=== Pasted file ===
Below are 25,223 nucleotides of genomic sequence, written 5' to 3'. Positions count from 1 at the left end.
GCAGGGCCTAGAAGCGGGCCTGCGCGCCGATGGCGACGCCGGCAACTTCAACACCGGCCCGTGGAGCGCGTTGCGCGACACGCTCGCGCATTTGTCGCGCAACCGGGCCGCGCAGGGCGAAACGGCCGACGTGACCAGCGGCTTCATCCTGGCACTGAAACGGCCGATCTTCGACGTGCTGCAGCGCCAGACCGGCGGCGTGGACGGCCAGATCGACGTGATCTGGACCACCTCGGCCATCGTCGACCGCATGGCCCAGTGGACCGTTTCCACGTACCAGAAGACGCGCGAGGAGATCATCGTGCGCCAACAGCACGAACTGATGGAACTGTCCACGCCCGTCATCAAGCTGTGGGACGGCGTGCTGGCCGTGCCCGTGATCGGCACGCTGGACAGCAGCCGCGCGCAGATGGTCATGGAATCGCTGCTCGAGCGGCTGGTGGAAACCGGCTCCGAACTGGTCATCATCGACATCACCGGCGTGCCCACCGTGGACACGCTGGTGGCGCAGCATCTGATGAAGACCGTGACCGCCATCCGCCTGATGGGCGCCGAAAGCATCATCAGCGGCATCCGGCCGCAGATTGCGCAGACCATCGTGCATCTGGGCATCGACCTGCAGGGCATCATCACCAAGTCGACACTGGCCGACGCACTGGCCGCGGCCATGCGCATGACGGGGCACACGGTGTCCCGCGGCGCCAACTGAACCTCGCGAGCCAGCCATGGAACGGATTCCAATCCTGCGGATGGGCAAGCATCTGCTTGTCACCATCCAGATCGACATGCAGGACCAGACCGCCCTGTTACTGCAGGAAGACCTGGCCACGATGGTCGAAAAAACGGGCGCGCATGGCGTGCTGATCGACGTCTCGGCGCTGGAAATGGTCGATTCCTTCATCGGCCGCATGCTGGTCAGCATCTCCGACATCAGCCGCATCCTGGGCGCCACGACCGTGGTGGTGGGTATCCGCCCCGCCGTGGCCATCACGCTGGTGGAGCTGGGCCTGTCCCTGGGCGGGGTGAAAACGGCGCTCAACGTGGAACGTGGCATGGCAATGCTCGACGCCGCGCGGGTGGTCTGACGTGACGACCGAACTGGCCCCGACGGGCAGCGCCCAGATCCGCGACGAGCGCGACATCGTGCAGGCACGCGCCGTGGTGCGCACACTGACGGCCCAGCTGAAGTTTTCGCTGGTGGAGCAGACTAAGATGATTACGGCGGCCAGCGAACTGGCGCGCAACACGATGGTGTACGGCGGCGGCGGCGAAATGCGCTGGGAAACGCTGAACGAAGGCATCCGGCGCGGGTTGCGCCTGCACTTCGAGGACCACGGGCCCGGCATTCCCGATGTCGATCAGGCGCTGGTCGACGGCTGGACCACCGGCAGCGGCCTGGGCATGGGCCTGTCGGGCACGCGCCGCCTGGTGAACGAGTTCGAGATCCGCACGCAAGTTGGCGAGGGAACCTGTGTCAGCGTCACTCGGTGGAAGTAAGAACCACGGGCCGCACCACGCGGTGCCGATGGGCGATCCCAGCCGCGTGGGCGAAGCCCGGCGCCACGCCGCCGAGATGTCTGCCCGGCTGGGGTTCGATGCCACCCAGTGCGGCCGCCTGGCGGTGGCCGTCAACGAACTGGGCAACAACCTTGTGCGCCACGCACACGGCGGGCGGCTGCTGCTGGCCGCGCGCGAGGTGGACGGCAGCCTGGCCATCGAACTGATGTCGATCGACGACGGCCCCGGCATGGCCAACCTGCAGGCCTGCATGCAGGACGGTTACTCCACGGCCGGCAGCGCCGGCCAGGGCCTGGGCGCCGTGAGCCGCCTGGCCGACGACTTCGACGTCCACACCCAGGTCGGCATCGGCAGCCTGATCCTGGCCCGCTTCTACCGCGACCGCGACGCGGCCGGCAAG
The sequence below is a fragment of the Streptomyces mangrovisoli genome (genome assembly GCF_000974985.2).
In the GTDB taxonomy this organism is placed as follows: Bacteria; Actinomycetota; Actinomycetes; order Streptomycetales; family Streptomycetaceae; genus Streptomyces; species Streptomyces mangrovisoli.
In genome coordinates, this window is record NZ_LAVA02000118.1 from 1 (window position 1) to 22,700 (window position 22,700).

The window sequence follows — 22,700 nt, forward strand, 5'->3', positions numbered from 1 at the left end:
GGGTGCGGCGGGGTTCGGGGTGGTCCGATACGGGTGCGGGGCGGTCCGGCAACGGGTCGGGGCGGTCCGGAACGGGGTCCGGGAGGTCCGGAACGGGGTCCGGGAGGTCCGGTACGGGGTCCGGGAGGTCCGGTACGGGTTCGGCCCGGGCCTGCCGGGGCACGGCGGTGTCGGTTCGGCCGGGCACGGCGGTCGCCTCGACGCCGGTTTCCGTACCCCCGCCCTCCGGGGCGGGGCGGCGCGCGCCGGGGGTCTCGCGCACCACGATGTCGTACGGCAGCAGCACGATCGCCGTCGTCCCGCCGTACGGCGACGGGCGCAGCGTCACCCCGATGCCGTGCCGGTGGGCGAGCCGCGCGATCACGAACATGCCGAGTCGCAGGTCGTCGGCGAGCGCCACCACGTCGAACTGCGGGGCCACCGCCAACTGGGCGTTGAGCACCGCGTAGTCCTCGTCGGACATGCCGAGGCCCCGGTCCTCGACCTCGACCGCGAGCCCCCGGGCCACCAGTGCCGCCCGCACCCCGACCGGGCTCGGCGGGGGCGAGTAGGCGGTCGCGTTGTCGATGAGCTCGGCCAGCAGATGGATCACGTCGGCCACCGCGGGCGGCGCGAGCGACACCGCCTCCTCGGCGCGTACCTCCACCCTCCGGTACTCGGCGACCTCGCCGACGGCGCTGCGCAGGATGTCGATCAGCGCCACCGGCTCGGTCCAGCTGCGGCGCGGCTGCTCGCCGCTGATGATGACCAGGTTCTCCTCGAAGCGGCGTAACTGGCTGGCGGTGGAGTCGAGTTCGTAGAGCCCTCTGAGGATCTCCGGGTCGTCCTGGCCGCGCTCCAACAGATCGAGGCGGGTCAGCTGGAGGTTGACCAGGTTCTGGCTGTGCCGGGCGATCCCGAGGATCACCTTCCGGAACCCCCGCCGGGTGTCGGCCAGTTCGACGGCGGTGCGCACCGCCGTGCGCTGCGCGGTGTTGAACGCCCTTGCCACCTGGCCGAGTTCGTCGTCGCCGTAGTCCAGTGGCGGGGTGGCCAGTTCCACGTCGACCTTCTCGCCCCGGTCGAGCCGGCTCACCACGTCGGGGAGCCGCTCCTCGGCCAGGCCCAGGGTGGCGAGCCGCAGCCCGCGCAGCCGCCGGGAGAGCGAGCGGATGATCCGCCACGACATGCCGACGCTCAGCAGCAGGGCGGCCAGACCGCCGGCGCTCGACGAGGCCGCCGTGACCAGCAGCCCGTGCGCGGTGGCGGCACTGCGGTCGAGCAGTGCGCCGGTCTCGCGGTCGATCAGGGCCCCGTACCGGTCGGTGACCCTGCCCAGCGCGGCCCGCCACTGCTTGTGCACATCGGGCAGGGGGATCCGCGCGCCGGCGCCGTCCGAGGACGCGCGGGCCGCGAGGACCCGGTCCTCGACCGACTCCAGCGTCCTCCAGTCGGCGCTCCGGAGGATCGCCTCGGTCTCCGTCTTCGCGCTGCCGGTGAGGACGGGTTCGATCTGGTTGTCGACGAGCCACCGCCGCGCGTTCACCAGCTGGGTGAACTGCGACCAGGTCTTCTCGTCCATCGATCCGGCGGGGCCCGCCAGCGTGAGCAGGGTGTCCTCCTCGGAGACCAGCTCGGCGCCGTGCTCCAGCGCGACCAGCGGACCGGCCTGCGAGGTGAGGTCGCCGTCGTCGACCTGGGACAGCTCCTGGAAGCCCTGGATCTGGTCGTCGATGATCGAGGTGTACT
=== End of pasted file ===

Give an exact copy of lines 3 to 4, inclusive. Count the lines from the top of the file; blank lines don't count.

The sequence below is a fragment of the Streptomyces mangrovisoli genome (genome assembly GCF_000974985.2).
In the GTDB taxonomy this organism is placed as follows: Bacteria; Actinomycetota; Actinomycetes; order Streptomycetales; family Streptomycetaceae; genus Streptomyces; species Streptomyces mangrovisoli.